The crown shape is an important geometric factor for tree modeling because it directly affects the estimated wind loads on trees. The following relationship is used to fit the crown profile^{[26]}:
where
The material parameters include the stem density
The selfweight of trees is calculated using elements. For elements in the crown area, the weight of the element is the combination of the stem and crown weight. The weight of the stem can be determined from the stem density
The mean wind speed at the top of the tree
where
Because quasistatic analysis is adopted for the proposed tree model, the effect of the fluctuating wind is considered by introducing a gust factor, as follows:
where
The wind load on each element is represented by a point load concentrated at the center of the element, as follows:
where
where
The overall and local failure of trees are considered. The overall failure includes the stem breakage mode and uprooting (or overturning) mode, while local failure refers to the branch breakage mode, which is typically more likely to occur compared with overall failure, but has a negative impact on the urban road environment as well.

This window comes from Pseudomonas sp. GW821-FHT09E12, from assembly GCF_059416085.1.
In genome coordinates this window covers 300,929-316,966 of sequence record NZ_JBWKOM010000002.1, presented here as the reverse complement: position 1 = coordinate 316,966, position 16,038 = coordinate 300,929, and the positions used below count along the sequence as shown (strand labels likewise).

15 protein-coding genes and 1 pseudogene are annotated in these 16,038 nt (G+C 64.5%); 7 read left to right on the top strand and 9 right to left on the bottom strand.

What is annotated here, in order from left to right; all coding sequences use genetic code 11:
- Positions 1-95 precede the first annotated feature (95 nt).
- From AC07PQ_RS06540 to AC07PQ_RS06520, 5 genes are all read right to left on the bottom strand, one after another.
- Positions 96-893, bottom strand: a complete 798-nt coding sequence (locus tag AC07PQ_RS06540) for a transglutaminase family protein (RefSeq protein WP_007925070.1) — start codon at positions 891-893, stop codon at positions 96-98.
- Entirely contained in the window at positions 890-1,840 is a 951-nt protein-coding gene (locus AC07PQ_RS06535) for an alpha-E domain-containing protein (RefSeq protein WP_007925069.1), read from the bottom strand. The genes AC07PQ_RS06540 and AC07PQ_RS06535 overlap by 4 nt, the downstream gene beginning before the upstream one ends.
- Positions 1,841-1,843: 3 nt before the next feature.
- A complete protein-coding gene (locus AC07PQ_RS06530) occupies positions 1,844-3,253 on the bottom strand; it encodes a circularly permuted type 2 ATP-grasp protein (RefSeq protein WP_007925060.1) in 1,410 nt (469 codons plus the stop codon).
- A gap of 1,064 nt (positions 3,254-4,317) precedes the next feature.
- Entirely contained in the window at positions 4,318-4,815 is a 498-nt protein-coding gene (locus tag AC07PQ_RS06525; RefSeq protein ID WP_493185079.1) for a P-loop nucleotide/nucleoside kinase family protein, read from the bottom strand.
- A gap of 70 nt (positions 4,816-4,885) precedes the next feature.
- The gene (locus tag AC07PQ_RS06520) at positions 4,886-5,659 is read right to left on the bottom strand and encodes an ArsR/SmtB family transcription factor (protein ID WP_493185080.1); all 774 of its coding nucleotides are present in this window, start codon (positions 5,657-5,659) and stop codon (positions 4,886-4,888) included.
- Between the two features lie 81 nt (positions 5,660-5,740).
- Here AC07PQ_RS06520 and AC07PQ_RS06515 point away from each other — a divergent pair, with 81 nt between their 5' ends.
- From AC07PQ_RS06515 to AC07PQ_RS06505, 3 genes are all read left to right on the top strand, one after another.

Typical section diameter and stress of broadleaf species. (A) Section diameter; (B) Section stress.
Description of failure modes



Overall Failure  Uprooting  Base bending moment ( 
Stem breakage  Maximum section stress in the trunk region ( 

Local Failure  Branch breakage  Maximum section stress in the branch region ( 
The failure criterion for uprooting is expressed as follows:
In this equation, the critical base moment
where
The bending moment of each node is obtained as follows:
where
Notably, the additional moment in the HWIND model, which accounts for the pdelta effect caused by the selfweight and windinduced horizontal displacement, is not considered herein because the proposed model only considers the linearelastic response of trees. Consequently, the additional moment is relatively small compared with the moment generated directly by the wind loads.